Pain Research and Management

Pain Research and Management / 2022 / Article
Special Issue

Postoperative Pain Management of Orthopaedic Surgeries

View this Special Issue

Review Article | Open Access

Volume 2022 |Article ID 1507097 | https://doi.org/10.1155/2022/1507097

Lijin Zhou, Honghao Yang, Yong Hai, Yunzhong Cheng, "Perioperative Low-Dose Ketamine for Postoperative Pain Management in Spine Surgery: A Systematic Review and Meta-Analysis of Randomized Controlled Trials", Pain Research and Management, vol. 2022, Article ID 1507097, 20 pages, 2022. https://doi.org/10.1155/2022/1507097

Perioperative Low-Dose Ketamine for Postoperative Pain Management in Spine Surgery: A Systematic Review and Meta-Analysis of Randomized Controlled Trials

Academic Editor: Felicity Han
Received11 Dec 2021
Accepted22 Feb 2022
Published31 Mar 2022

Abstract

Objective. Although low-dose ketamine has been shown to be generally beneficial in terms of pain control in a variety of major surgery, there is no consensus regarding the effectiveness of supplemental ketamine analgesic use exclusively in spine surgery. The objective of this systematic review and meta-analysis of randomized controlled trials (RCTs) was to assess the efficacy and safety of perioperative low-dose ketamine for pain management and analgesic consumption in patients undergoing spine surgery. Methods. A comprehensive literature search was performed for relevant studies using PubMed, EMBASE, Web of Science, and Cochrane Library. Patients who received perioperative low-dose ketamine were compared to the control group in terms of postoperative pain intensity, opioid consumption, and adverse events. Patients were further categorized by ages and administration times for subgroup analysis. Results. A total of 30 RCTs comprising 1,865 patients undergoing elective spine surgery were included. Significantly lower pain intensity and less opioid consumption at 12 h, 24 h, and 48 h postoperatively and lower incidence of postoperative nausea and vomiting (PONV) were observed in the ketamine group (all ). There was no significant difference of central nervous system (CNS) adverse events between groups. However, different efficacy of low-dose ketamine was detected when patients were categorized by ages and administration times. Conclusion. Perioperative low-dose ketamine demonstrated analgesic and morphine-sparing effect with no increased adverse events after spine surgery. However, this effect was not significant in pediatric patients. Only postoperative or intraoperative and postoperative administration could prolong the analgesic time up to 48 h postoperatively. Further studies should focus on the optimal protocol of ketamine administration and its effect on old age participants.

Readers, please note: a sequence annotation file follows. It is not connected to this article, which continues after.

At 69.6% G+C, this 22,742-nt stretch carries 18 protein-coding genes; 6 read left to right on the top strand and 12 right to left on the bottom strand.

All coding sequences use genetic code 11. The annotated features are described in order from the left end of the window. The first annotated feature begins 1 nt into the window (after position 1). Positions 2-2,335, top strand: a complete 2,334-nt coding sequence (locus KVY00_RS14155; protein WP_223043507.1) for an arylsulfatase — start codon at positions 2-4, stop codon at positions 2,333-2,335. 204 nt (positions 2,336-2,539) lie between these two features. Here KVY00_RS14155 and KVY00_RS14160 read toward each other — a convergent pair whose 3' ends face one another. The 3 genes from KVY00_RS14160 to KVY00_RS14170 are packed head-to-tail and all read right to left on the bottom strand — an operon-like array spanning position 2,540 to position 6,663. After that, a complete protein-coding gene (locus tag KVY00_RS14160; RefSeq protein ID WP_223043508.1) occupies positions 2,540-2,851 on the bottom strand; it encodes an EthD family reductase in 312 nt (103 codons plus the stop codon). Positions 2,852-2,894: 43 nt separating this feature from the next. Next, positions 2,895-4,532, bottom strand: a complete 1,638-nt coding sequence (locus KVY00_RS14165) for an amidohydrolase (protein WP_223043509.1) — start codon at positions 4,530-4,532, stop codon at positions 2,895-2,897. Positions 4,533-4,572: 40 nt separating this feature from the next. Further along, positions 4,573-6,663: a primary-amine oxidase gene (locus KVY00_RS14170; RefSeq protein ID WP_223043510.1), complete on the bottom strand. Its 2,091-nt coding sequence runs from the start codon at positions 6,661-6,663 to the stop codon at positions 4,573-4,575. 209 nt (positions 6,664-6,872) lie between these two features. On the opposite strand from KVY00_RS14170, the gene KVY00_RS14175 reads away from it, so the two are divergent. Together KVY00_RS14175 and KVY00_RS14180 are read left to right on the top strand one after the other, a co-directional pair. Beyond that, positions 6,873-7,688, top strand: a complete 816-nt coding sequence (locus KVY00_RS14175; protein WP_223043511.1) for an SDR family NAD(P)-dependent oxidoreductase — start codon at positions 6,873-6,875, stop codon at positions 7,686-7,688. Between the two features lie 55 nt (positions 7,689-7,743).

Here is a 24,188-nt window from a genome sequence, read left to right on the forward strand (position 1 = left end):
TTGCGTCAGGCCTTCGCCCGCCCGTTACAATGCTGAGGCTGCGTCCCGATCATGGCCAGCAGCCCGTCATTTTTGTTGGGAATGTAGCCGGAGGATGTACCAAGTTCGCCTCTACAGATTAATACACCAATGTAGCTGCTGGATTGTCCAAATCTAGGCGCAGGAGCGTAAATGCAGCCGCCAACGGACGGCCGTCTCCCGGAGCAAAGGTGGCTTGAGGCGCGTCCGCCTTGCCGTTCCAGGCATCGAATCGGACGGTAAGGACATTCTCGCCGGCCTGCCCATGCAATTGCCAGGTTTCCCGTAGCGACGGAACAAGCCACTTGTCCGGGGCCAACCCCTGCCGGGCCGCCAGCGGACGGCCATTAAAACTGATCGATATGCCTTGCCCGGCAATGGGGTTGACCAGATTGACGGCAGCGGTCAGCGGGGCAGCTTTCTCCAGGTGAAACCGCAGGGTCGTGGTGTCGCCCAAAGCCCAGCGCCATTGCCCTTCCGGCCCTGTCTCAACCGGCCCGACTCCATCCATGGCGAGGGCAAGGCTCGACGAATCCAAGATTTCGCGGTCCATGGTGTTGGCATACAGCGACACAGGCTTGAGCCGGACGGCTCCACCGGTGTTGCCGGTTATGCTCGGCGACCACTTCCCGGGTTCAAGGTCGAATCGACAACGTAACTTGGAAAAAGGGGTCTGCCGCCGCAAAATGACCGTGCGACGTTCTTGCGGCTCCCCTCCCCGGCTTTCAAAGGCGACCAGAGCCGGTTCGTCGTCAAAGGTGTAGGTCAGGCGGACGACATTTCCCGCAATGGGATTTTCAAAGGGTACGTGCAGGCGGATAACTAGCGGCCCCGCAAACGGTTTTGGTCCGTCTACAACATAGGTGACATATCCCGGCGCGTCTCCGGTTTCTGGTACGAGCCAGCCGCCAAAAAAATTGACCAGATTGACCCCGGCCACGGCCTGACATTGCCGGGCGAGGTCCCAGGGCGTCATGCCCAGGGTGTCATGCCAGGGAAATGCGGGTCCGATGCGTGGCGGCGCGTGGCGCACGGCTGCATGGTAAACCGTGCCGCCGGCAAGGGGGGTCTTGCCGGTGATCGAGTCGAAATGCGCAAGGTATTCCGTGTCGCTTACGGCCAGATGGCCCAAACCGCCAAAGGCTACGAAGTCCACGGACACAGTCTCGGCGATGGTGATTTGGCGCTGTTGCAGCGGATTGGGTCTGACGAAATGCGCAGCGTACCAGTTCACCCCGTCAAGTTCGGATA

1. Introduction